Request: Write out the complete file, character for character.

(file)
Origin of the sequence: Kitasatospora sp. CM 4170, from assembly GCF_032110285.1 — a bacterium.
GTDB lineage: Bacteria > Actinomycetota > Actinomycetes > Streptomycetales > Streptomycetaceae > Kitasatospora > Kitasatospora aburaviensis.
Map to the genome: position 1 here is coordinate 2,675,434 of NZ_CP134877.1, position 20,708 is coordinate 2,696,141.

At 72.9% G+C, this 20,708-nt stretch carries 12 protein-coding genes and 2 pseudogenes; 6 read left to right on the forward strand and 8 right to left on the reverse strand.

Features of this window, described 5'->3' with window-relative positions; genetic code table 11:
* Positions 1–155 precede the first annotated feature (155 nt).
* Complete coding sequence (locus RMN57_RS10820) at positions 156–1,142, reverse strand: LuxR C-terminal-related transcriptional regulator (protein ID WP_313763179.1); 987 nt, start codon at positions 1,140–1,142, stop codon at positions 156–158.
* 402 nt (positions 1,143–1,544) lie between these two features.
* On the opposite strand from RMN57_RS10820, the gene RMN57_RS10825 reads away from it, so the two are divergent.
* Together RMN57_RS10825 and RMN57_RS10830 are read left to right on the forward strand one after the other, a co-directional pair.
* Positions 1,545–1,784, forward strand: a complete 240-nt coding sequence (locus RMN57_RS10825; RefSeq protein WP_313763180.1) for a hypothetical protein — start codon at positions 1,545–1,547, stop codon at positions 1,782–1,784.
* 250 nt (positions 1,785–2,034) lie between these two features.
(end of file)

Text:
Origin of the sequence: Kitasatospora sp. CM 4170, from assembly GCF_032110285.1 — a bacterium.
GTDB lineage: Bacteria > Actinomycetota > Actinomycetes > Streptomycetales > Streptomycetaceae > Kitasatospora > Kitasatospora aburaviensis.
Map to the genome: position 1 here is coordinate 2,675,434 of NZ_CP134877.1, position 20,708 is coordinate 2,696,141.

At 72.9% G+C, this 20,708-nt stretch carries 12 protein-coding genes and 2 pseudogenes; 6 read left to right on the forward strand and 8 right to left on the reverse strand.

Features of this window, described 5'->3' with window-relative positions; genetic code table 11:
* Positions 1–155 precede the first annotated feature (155 nt).
* Complete coding sequence (locus RMN57_RS10820) at positions 156–1,142, reverse strand: LuxR C-terminal-related transcriptional regulator (protein ID WP_313763179.1); 987 nt, start codon at positions 1,140–1,142, stop codon at positions 156–158.
* 402 nt (positions 1,143–1,544) lie between these two features.
* On the opposite strand from RMN57_RS10820, the gene RMN57_RS10825 reads away from it, so the two are divergent.
* Together RMN57_RS10825 and RMN57_RS10830 are read left to right on the forward strand one after the other, a co-directional pair.
* Positions 1,545–1,784, forward strand: a complete 240-nt coding sequence (locus RMN57_RS10825; RefSeq protein WP_313763180.1) for a hypothetical protein — start codon at positions 1,545–1,547, stop codon at positions 1,782–1,784.
* 250 nt (positions 1,785–2,034) lie between these two features.